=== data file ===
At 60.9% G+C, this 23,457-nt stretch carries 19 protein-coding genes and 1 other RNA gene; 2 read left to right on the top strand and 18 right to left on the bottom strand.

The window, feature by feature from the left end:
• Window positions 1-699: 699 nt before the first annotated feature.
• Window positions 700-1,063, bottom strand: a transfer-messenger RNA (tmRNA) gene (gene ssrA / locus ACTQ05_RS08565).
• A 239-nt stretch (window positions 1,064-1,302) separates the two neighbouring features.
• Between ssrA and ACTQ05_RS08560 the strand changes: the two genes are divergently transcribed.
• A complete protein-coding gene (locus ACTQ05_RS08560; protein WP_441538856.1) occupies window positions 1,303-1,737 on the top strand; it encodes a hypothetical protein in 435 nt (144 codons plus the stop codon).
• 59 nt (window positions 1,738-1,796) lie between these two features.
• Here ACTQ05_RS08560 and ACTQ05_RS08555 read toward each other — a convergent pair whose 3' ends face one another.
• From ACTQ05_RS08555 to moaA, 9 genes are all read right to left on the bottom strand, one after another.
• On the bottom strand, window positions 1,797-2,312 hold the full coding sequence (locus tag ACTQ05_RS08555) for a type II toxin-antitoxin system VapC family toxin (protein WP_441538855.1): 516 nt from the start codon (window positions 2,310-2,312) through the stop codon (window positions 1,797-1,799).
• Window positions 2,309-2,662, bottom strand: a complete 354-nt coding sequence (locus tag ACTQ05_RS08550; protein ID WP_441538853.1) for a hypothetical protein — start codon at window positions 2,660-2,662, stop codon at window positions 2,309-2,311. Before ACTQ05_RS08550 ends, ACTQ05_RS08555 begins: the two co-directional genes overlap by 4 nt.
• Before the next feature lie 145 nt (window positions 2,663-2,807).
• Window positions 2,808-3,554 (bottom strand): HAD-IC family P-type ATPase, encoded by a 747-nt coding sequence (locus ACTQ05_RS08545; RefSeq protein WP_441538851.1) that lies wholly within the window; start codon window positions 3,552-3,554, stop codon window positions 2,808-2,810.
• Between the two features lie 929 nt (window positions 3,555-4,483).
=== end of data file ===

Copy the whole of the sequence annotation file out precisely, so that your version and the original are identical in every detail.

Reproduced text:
At 60.9% G+C, this 23,457-nt stretch carries 19 protein-coding genes and 1 other RNA gene; 2 read left to right on the top strand and 18 right to left on the bottom strand.

The window, feature by feature from the left end:
• Window positions 1-699: 699 nt before the first annotated feature.
• Window positions 700-1,063, bottom strand: a transfer-messenger RNA (tmRNA) gene (gene ssrA / locus ACTQ05_RS08565).
• A 239-nt stretch (window positions 1,064-1,302) separates the two neighbouring features.
• Between ssrA and ACTQ05_RS08560 the strand changes: the two genes are divergently transcribed.
• A complete protein-coding gene (locus ACTQ05_RS08560; protein WP_441538856.1) occupies window positions 1,303-1,737 on the top strand; it encodes a hypothetical protein in 435 nt (144 codons plus the stop codon).
• 59 nt (window positions 1,738-1,796) lie between these two features.
• Here ACTQ05_RS08560 and ACTQ05_RS08555 read toward each other — a convergent pair whose 3' ends face one another.
• From ACTQ05_RS08555 to moaA, 9 genes are all read right to left on the bottom strand, one after another.
• On the bottom strand, window positions 1,797-2,312 hold the full coding sequence (locus tag ACTQ05_RS08555) for a type II toxin-antitoxin system VapC family toxin (protein WP_441538855.1): 516 nt from the start codon (window positions 2,310-2,312) through the stop codon (window positions 1,797-1,799).
• Window positions 2,309-2,662, bottom strand: a complete 354-nt coding sequence (locus tag ACTQ05_RS08550; protein ID WP_441538853.1) for a hypothetical protein — start codon at window positions 2,660-2,662, stop codon at window positions 2,309-2,311. Before ACTQ05_RS08550 ends, ACTQ05_RS08555 begins: the two co-directional genes overlap by 4 nt.
• Before the next feature lie 145 nt (window positions 2,663-2,807).
• Window positions 2,808-3,554 (bottom strand): HAD-IC family P-type ATPase, encoded by a 747-nt coding sequence (locus ACTQ05_RS08545; RefSeq protein WP_441538851.1) that lies wholly within the window; start codon window positions 3,552-3,554, stop codon window positions 2,808-2,810.
• Between the two features lie 929 nt (window positions 3,555-4,483).